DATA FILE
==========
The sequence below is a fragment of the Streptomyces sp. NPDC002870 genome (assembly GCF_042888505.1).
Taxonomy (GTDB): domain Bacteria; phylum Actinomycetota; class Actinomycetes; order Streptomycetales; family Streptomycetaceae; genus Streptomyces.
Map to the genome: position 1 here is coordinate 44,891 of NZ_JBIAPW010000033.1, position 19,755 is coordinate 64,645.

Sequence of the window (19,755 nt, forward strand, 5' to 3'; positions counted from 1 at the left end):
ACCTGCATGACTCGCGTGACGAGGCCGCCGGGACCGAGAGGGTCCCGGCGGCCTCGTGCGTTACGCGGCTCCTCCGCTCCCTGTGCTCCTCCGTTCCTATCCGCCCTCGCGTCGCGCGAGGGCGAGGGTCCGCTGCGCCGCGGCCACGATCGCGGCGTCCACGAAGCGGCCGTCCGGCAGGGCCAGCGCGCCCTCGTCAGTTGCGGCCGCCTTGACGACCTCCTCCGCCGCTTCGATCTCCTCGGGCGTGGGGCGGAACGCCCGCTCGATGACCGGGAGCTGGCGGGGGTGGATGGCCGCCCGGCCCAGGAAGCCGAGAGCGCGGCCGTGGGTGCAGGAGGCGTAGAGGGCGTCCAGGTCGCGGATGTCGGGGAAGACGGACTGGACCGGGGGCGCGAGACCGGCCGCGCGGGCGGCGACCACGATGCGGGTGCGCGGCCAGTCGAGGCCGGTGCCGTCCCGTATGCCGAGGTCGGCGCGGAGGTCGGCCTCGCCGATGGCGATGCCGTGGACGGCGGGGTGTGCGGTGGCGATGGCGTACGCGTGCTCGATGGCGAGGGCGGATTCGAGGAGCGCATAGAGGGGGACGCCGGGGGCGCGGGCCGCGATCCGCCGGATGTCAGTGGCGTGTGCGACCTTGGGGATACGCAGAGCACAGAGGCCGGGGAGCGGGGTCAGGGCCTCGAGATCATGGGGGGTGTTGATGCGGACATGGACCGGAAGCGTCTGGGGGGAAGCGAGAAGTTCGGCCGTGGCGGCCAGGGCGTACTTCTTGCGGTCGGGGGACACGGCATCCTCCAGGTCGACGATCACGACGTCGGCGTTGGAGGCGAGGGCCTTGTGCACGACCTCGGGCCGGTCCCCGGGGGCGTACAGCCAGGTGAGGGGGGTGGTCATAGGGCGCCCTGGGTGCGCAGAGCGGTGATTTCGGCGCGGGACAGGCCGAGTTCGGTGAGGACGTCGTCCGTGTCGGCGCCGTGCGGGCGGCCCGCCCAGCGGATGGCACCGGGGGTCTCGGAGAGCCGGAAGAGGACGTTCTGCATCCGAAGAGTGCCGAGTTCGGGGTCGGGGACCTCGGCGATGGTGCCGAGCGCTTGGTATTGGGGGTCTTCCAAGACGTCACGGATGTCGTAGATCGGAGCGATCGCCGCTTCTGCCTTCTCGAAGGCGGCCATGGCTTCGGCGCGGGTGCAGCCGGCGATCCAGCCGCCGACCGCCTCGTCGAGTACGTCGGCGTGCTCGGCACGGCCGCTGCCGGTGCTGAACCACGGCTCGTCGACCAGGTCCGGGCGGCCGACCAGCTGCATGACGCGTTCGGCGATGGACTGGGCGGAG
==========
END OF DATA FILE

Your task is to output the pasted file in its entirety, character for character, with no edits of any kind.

The sequence below is a fragment of the Streptomyces sp. NPDC002870 genome (assembly GCF_042888505.1).
Taxonomy (GTDB): domain Bacteria; phylum Actinomycetota; class Actinomycetes; order Streptomycetales; family Streptomycetaceae; genus Streptomyces.
Map to the genome: position 1 here is coordinate 44,891 of NZ_JBIAPW010000033.1, position 19,755 is coordinate 64,645.

Sequence of the window (19,755 nt, forward strand, 5' to 3'; positions counted from 1 at the left end):
ACCTGCATGACTCGCGTGACGAGGCCGCCGGGACCGAGAGGGTCCCGGCGGCCTCGTGCGTTACGCGGCTCCTCCGCTCCCTGTGCTCCTCCGTTCCTATCCGCCCTCGCGTCGCGCGAGGGCGAGGGTCCGCTGCGCCGCGGCCACGATCGCGGCGTCCACGAAGCGGCCGTCCGGCAGGGCCAGCGCGCCCTCGTCAGTTGCGGCCGCCTTGACGACCTCCTCCGCCGCTTCGATCTCCTCGGGCGTGGGGCGGAACGCCCGCTCGATGACCGGGAGCTGGCGGGGGTGGATGGCCGCCCGGCCCAGGAAGCCGAGAGCGCGGCCGTGGGTGCAGGAGGCGTAGAGGGCGTCCAGGTCGCGGATGTCGGGGAAGACGGACTGGACCGGGGGCGCGAGACCGGCCGCGCGGGCGGCGACCACGATGCGGGTGCGCGGCCAGTCGAGGCCGGTGCCGTCCCGTATGCCGAGGTCGGCGCGGAGGTCGGCCTCGCCGATGGCGATGCCGTGGACGGCGGGGTGTGCGGTGGCGATGGCGTACGCGTGCTCGATGGCGAGGGCGGATTCGAGGAGCGCATAGAGGGGGACGCCGGGGGCGCGGGCCGCGATCCGCCGGATGTCAGTGGCGTGTGCGACCTTGGGGATACGCAGAGCACAGAGGCCGGGGAGCGGGGTCAGGGCCTCGAGATCATGGGGGGTGTTGATGCGGACATGGACCGGAAGCGTCTGGGGGGAAGCGAGAAGTTCGGCCGTGGCGGCCAGGGCGTACTTCTTGCGGTCGGGGGACACGGCATCCTCCAGGTCGACGATCACGACGTCGGCGTTGGAGGCGAGGGCCTTGTGCACGACCTCGGGCCGGTCCCCGGGGGCGTACAGCCAGGTGAGGGGGGTGGTCATAGGGCGCCCTGGGTGCGCAGAGCGGTGATTTCGGCGCGGGACAGGCCGAGTTCGGTGAGGACGTCGTCCGTGTCGGCGCCGTGCGGGCGGCCCGCCCAGCGGATGGCACCGGGGGTCTCGGAGAGCCGGAAGAGGACGTTCTGCATCCGAAGAGTGCCGAGTTCGGGGTCGGGGACCTCGGCGATGGTGCCGAGCGCTTGGTATTGGGGGTCTTCCAAGACGTCACGGATGTCGTAGATCGGAGCGATCGCCGCTTCTGCCTTCTCGAAGGCGGCCATGGCTTCGGCGCGGGTGCAGCCGGCGATCCAGCCGCCGACCGCCTCGTCGAGTACGTCGGCGTGCTCGGCACGGCCGCTGCCGGTGCTGAACCACGGCTCGTCGACCAGGTCCGGGCGGCCGACCAGCTGCATGACGCGTTCGGCGATGGACTGGGCGGAG